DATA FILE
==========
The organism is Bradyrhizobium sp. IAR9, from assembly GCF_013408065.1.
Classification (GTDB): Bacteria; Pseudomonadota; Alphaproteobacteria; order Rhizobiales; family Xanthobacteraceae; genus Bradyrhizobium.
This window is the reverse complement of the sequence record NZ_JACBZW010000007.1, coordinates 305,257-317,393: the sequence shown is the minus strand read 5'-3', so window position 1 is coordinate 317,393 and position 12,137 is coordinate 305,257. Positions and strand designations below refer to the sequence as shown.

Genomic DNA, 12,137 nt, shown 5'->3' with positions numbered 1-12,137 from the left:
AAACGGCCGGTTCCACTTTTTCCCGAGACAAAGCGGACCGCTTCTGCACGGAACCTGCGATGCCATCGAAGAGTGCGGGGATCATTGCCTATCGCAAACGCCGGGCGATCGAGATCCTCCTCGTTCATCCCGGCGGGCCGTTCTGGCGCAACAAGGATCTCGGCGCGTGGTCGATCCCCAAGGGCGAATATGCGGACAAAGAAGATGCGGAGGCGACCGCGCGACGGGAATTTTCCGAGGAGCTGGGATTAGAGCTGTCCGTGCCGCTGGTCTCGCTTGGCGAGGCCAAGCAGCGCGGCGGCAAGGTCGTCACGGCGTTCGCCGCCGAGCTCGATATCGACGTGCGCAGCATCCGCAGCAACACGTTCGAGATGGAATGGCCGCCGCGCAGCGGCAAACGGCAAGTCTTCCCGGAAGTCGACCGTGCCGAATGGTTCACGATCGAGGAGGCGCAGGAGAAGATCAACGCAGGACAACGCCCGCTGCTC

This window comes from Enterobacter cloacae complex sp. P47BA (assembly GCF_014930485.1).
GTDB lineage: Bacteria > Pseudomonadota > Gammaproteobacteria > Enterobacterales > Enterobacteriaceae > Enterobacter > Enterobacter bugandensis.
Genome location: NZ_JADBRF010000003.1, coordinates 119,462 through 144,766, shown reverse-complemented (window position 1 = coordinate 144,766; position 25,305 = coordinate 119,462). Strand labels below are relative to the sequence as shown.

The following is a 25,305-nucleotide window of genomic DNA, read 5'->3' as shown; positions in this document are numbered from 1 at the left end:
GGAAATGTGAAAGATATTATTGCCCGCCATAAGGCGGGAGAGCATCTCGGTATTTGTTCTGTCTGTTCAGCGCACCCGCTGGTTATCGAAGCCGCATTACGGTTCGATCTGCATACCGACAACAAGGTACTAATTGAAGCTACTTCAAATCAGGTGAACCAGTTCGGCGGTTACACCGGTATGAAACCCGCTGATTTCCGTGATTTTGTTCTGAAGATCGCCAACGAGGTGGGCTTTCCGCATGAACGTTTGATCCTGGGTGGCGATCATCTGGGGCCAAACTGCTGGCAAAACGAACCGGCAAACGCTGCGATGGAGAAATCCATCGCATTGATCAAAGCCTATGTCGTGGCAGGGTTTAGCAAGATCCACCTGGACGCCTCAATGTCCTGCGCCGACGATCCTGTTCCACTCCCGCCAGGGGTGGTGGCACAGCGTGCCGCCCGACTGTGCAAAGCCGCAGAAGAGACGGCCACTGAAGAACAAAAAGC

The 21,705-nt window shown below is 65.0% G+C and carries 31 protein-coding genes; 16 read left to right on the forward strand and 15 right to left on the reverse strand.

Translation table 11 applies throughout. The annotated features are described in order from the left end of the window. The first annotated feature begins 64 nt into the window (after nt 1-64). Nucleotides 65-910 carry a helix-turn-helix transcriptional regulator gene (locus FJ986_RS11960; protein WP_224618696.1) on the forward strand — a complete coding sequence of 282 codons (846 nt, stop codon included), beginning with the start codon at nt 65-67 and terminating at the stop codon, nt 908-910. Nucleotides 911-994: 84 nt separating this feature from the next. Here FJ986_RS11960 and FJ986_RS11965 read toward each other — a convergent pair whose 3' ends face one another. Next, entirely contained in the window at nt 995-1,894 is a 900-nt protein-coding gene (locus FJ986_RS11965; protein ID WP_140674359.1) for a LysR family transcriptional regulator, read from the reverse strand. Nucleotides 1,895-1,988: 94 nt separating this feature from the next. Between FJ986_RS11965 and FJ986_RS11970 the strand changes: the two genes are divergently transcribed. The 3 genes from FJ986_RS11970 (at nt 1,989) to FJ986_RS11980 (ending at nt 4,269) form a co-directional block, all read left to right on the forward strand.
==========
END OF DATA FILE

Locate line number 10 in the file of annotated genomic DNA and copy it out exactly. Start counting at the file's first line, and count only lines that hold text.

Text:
GGAAATGTGAAAGATATTATTGCCCGCCATAAGGCGGGAGAGCATCTCGGTATTTGTTCTGTCTGTTCAGCGCACCCGCTGGTTATCGAAGCCGCATTACGGTTCGATCTGCATACCGACAACAAGGTACTAATTGAAGCTACTTCAAATCAGGTGAACCAGTTCGGCGGTTACACCGGTATGAAACCCGCTGATTTCCGTGATTTTGTTCTGAAGATCGCCAACGAGGTGGGCTTTCCGCATGAACGTTTGATCCTGGGTGGCGATCATCTGGGGCCAAACTGCTGGCAAAACGAACCGGCAAACGCTGCGATGGAGAAATCCATCGCATTGATCAAAGCCTATGTCGTGGCAGGGTTTAGCAAGATCCACCTGGACGCCTCAATGTCCTGCGCCGACGATCCTGTTCCACTCCCGCCAGGGGTGGTGGCACAGCGTGCCGCCCGACTGTGCAAAGCCGCAGAAGAGACGGCCACTGAAGAACAAAAAGC